Revealing competitive walking as the most popular American spectator sport in the late nineteenth century, this history of pedestrianism explores how the sport bridged cultural boundaries and spawned the nation's first celebrity athletes.
An account of the personal life and professional achievements of the troubled 1970s basketball star, from his relationship with his obsessive father and unbroken college scoring record to the personal demons that challenged his life and his evangelical Christian faith.
The award-winning sportswriter and author of Baja Oklahoma traces the story of his life and career from his Depression-era childhood in Texas and early journalism days to his decades with Sports Illustrated and induction into the World Golf Hall of Fame.
This biography of Ted Williams describes how the baseball legend's 1941 batting average hasn't been topped since, and discusses how Williams served as a Marine pilot in World War II and Korea and hid his Mexican heritage most of his life.
Relates the author's experiences while spending a year in the scouting department of the New York Jets, and discusses the time he spent with coach Rex Ryan, defensive star Darrelle Revis, and quarterback Mark Sanchez.
A now-sober alcoholic documents his 18-month effort to run marathons in the cities where he lived during his self-destructive days. Reflecting on the redemptive benefits of running, he shares his own journey and learns the stories of fellow addicts who pursued similar dreams.
An in-depth assessment of the record-breaking Tour de France athlete's doping scandal and fraud-based business successes exposes the support network of money, power and cutting-edge science that enabled his achievements.Wheelmen discusses such topics as Armstrong's lucrative sponsor contracts and the accepted practices of illegal medicating.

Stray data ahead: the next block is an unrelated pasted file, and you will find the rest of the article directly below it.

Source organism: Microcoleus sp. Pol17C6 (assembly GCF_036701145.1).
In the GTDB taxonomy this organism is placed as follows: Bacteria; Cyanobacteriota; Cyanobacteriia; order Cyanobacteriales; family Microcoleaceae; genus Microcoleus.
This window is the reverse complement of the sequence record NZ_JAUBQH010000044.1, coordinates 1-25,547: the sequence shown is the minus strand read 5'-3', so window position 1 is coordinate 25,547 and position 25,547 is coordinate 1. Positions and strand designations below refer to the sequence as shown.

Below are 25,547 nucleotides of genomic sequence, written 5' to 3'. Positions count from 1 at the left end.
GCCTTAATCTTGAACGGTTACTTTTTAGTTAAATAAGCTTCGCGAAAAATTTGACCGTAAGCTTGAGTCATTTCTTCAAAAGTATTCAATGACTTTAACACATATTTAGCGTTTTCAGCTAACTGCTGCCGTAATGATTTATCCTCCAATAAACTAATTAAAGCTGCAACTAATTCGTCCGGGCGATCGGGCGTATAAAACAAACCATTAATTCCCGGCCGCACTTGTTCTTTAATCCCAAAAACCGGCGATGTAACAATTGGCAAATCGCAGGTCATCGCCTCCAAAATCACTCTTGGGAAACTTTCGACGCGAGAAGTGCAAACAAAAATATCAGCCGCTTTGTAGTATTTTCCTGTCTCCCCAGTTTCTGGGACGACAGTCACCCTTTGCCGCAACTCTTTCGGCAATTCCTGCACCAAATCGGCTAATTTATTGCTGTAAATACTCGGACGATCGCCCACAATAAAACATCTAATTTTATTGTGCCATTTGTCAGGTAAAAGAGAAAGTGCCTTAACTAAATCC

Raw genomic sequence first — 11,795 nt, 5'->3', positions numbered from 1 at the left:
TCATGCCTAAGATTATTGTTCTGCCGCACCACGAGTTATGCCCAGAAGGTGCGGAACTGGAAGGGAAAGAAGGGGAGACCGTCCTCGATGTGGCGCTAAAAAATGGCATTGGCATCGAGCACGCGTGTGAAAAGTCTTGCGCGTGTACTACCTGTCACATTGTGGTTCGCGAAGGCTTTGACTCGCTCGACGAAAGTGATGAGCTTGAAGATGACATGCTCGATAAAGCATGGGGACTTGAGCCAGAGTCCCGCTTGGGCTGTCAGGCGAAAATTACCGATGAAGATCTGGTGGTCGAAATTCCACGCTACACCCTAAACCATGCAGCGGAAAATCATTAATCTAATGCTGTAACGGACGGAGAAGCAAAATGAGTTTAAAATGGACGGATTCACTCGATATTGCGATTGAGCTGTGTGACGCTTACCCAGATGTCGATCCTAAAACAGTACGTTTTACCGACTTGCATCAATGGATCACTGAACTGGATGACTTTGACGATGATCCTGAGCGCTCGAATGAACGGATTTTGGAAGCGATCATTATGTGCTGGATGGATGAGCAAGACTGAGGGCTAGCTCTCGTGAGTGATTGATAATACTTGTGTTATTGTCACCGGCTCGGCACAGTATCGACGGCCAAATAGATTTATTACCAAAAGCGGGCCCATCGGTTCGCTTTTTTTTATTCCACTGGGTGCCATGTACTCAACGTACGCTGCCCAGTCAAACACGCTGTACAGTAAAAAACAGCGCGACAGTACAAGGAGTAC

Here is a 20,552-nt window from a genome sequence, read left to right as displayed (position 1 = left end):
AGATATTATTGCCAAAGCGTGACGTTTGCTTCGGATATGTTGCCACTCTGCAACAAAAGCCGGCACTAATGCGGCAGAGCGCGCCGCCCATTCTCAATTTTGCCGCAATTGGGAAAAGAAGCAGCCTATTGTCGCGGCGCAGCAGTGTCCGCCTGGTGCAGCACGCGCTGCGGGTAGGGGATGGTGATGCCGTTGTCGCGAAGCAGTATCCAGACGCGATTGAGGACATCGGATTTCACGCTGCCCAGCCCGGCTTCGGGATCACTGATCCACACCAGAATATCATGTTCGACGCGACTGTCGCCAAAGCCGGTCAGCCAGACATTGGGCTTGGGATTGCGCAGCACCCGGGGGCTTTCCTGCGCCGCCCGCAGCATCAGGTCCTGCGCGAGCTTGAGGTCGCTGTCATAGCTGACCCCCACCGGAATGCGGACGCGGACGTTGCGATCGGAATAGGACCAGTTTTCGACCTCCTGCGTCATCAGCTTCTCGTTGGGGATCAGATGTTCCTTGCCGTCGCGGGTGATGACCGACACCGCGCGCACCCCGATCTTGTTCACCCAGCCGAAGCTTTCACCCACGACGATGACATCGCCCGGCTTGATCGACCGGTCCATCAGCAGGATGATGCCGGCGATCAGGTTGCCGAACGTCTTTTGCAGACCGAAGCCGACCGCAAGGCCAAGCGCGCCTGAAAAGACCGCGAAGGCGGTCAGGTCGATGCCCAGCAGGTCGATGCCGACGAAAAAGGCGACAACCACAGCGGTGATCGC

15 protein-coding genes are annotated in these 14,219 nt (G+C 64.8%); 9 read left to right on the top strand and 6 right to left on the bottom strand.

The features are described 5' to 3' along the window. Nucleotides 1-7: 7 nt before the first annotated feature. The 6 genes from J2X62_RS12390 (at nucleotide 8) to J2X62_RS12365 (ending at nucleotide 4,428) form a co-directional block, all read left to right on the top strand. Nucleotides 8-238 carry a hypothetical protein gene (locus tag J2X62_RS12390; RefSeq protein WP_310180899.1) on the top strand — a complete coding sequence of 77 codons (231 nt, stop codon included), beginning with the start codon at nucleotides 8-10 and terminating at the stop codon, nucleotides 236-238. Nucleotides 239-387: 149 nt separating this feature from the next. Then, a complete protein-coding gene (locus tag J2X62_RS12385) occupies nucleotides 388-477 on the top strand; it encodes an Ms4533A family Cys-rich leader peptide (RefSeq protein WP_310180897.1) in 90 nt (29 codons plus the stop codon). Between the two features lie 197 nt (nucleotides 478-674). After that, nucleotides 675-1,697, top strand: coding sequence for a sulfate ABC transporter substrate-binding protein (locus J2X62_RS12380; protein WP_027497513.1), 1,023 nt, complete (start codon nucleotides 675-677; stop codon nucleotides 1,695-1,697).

Mark Fainaru-Wada and his brother Steve Fainaru take an exhaustive look at how the NFL has dealt with allegations that playing football can lead to brain damage.
The left-handed major league pitcher describes how an "in-your-face" sports psychologist helped him reinvent and reconstruct himself just as he thought his career was over and instead helped him become an All-Star and World Series champion.
Using his year-long insider access to the Virginia Tech football program and interviews with current and former college and pro-football players and coaches, the author of the ESPN.com blog Tuesday Morning Quarterback tackles football's place in American society.
From scouting combines to game-day routines, this account of ordinary life in the NFL brings to light the story of hundreds of everyday, expendable players whose lives, unlike those of their superstar colleagues, aren't captured in high-definition.
After her mother's death and the end of her marriage, Cheryl Strayed impulsively decided to hike more than 1,000 miles of the Pacific Crest Trail, from the Mojave Desert through California and Oregon to Washington state — alone.
Traces the author's coming-of-age quest to play golf in each of the lower forty-eight states, sharing his experiences on courses ranging from a Flint, Michigan, municipal site to the manicured greens of Pebble Beach.